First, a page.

Don’t postpone health care reforms

Much of the business community in Vermont is in a tizzy over the proposal to reform Medicaid and other parts of our health care system with a 0.7 percent payroll tax. Rather than panic, we need to take a closer look at what’s at stake and what’s best for Vermont and Vermonters.

First, we need to understand the status quo. Right now, businesses that provide good health insurance coverage for their employees are also paying for the employees of businesses that do not. This happens because health care providers cover the costs of treating uninsured and underinsured Vermonters by boosting charges to insurance companies.

In turn, the insurance companies raise premiums. Thus, companies that provide good health care are subsidizing “free rider” companies that don’t. The same cost shift occurs to compensate for inadequate Medicaid reimbursement rates. The free rider and Medicaid cost shift are central to the problem of reforming our health care system.

If we commit to raising Medicaid reimbursement rates to Medicare levels, we could get a very substantial match of federal funds. Improving Medicaid reimbursement would bring multiple benefits: It would increase the availability of primary/preventive care by reducing the number of doctors who will not accept Medicaid patients.

This low-income population typically has above-average health problems. Increasing access to preventive care should reduce future high-cost catastrophic care that is a typical result of neglect.

The funds raised by the proposal will also be used to support and extend several successful ongoing efforts to bring down the overall cost of health care: the Blueprint for Health and development of accountable care organizations. The challenge is how to fund all of these initiatives.

A payroll tax has never been the preferred source of funding for Vermont Businesses for Social Responsibility. We believe that health care should not be an employer’s responsibility and that the system be funded from overall tax revenues — that everyone who benefits from the system should contribute.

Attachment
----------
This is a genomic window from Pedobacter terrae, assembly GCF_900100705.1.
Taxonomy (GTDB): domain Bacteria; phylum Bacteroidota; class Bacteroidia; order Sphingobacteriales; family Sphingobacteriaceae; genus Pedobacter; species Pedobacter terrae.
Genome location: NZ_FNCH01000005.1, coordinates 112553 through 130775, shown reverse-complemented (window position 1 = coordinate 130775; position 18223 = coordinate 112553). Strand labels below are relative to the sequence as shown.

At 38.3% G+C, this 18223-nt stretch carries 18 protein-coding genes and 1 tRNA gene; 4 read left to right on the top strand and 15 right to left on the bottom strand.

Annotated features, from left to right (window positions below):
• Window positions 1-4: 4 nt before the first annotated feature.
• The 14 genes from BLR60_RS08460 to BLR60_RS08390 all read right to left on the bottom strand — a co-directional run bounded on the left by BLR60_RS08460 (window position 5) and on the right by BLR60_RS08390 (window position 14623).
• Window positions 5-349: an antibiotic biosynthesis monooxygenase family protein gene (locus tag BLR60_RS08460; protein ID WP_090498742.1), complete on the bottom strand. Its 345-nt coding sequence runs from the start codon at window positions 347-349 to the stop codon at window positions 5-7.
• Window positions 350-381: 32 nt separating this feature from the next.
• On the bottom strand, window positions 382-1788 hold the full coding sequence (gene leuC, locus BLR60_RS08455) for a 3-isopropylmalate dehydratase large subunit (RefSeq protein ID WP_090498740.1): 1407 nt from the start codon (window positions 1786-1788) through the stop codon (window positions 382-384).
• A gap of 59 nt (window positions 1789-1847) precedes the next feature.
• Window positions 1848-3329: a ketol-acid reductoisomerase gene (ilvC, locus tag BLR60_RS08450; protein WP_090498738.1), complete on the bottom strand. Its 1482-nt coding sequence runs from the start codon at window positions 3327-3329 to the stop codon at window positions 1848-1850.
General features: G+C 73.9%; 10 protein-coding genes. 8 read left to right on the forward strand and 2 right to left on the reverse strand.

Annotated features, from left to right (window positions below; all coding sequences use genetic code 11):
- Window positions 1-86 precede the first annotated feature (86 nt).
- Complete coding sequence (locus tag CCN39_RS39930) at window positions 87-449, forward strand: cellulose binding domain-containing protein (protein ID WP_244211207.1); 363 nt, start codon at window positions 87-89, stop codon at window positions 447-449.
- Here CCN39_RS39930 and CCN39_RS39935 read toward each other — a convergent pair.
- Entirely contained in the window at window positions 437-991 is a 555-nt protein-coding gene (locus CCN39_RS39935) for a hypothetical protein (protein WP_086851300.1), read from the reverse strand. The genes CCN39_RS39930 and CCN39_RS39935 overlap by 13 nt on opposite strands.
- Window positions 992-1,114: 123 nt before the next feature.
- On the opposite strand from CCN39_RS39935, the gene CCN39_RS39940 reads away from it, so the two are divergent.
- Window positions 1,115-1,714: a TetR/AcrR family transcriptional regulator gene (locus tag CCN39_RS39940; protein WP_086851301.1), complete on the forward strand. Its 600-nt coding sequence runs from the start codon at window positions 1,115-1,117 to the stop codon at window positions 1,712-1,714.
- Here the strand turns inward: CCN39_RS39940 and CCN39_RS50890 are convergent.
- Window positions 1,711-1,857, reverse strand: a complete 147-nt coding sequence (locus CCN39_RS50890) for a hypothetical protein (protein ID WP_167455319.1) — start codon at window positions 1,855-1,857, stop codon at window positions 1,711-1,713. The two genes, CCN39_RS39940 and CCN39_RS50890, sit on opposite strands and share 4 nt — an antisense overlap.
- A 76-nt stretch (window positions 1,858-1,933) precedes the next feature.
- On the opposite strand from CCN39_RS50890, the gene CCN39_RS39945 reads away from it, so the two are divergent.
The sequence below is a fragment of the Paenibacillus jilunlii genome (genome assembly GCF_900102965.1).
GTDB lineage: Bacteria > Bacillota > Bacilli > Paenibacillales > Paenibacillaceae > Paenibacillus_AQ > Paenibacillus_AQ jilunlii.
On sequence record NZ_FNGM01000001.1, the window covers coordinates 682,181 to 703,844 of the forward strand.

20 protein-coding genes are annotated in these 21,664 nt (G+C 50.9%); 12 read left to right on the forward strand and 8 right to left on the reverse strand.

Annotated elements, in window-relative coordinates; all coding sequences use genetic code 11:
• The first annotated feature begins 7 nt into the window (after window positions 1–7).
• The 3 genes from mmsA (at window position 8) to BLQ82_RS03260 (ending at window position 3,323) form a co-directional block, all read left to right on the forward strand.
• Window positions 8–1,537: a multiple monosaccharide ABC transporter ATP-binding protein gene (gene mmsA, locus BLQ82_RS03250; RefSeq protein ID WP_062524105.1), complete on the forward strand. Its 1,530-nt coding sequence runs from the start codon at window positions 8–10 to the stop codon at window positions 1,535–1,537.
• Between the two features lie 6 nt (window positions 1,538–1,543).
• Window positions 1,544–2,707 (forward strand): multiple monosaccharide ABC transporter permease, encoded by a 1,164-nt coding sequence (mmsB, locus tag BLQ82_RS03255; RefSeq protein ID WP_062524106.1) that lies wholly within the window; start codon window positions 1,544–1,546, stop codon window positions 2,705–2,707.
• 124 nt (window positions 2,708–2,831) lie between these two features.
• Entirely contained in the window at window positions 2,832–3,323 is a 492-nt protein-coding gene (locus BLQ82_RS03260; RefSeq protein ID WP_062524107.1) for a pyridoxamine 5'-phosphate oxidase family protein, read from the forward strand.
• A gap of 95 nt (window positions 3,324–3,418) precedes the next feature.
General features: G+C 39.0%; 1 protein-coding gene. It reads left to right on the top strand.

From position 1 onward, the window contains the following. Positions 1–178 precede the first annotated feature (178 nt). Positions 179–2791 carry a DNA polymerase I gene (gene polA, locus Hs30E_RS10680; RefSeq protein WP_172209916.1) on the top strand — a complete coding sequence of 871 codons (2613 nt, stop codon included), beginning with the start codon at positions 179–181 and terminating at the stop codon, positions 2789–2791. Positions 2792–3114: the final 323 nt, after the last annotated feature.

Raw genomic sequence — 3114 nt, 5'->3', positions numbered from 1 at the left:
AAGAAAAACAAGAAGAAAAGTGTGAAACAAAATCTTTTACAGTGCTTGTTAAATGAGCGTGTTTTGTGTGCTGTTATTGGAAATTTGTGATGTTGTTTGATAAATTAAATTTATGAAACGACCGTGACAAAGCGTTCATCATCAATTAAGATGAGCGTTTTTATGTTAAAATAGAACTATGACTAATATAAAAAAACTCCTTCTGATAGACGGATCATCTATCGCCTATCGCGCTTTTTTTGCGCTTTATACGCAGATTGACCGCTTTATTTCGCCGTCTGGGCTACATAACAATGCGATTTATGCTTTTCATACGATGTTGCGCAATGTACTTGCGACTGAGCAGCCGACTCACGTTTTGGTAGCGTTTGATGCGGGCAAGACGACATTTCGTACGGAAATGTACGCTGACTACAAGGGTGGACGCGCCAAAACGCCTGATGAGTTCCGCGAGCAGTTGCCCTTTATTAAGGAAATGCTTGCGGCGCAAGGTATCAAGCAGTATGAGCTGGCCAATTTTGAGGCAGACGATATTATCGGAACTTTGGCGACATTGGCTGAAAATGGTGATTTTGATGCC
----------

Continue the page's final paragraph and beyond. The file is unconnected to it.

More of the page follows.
The advantage of a payroll tax is its simplicity and ease of collection. It also assures a financial contribution from businesses that are not providing this benefit or who are paying wages so low that their employees qualify for Medicaid (which, of course, is paid for by the rest of us — another aspect of the free rider issue).

In Vermont, we tend to think of those businesses being small “mom and pops,” such as village stores. But there are also many large local, national and multinational companies that are relying on Medicaid or not providing health insurance for their employees. Those companies are free riding by shifting the burden of providing decent health care over to the rest of us.

Vermonters have never been sympathetic to those who refuse to pay their share of the common burden. The payroll tax is one way to get the free riders to shoulder their responsibilities — especially the large companies that can easily afford to pay their share. For very small, struggling, true mom-and-pop operations, we can easily devise an exemption to assure that the smallest and weakest businesses are not overburdened by the 0.7 percent tax.

How do we know that the money raised by the tax and used to increase Medicaid reimbursements will actually result in reduced charges for non-Medicaid users? The Green Mountain Care Board has the regulatory authority to enforce this, and it should be strictly required to do so. That said, there are no guarantees that any business now paying health care insurance premiums will see a reduction in those costs equal to the new tax.

However, this proposal is a major step forward to leveling the playing field between those who pay substantial amounts for their employees’ coverage and those who do not. This distortion has become an unsustainable burden to companies that are trying to be good citizens. We have seen no other effort to recognize this fact and do something to ameliorate it. If the critics of this plan have a better idea, they should put it forward.

There is no quick fix to our dysfunctional complex health care system. Every business understands that sometimes you have to make a significant investment up front in order to reap the rewards down the road — and that in the short term you may be out more cash before you can make that up in future profit. That is what we are looking at in this proposal. These are all long-term reforms whose benefits will accrue over many years. And they are long overdue.

Leslie E. Nulty is an independent business consultant, principal of Focal Point Advisory Services and past treasurer and board member of Vermont Businesses for Social Responsibility.

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